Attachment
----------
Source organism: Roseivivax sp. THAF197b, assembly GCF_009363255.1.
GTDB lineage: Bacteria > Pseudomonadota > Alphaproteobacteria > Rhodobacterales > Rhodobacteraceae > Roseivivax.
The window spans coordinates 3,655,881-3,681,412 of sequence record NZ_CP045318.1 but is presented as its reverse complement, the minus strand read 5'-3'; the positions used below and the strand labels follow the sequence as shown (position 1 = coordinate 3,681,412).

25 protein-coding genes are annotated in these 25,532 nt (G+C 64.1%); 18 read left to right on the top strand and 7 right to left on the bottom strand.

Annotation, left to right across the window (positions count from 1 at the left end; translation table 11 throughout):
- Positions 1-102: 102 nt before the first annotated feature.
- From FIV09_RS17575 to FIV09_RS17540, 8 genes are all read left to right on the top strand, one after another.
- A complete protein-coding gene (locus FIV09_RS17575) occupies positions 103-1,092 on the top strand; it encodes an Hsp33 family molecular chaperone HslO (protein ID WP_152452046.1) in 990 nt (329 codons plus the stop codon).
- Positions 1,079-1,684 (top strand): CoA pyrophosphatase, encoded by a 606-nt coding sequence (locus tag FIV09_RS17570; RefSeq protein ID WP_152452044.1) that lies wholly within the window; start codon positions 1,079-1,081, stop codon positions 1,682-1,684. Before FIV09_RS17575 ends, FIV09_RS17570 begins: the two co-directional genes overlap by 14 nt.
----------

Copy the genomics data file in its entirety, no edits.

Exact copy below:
Source organism: Roseivivax sp. THAF197b, assembly GCF_009363255.1.
GTDB lineage: Bacteria > Pseudomonadota > Alphaproteobacteria > Rhodobacterales > Rhodobacteraceae > Roseivivax.
The window spans coordinates 3,655,881-3,681,412 of sequence record NZ_CP045318.1 but is presented as its reverse complement, the minus strand read 5'-3'; the positions used below and the strand labels follow the sequence as shown (position 1 = coordinate 3,681,412).

25 protein-coding genes are annotated in these 25,532 nt (G+C 64.1%); 18 read left to right on the top strand and 7 right to left on the bottom strand.

Annotation, left to right across the window (positions count from 1 at the left end; translation table 11 throughout):
- Positions 1-102: 102 nt before the first annotated feature.
- From FIV09_RS17575 to FIV09_RS17540, 8 genes are all read left to right on the top strand, one after another.
- A complete protein-coding gene (locus FIV09_RS17575) occupies positions 103-1,092 on the top strand; it encodes an Hsp33 family molecular chaperone HslO (protein ID WP_152452046.1) in 990 nt (329 codons plus the stop codon).
- Positions 1,079-1,684 (top strand): CoA pyrophosphatase, encoded by a 606-nt coding sequence (locus tag FIV09_RS17570; RefSeq protein ID WP_152452044.1) that lies wholly within the window; start codon positions 1,079-1,081, stop codon positions 1,682-1,684. Before FIV09_RS17575 ends, FIV09_RS17570 begins: the two co-directional genes overlap by 14 nt.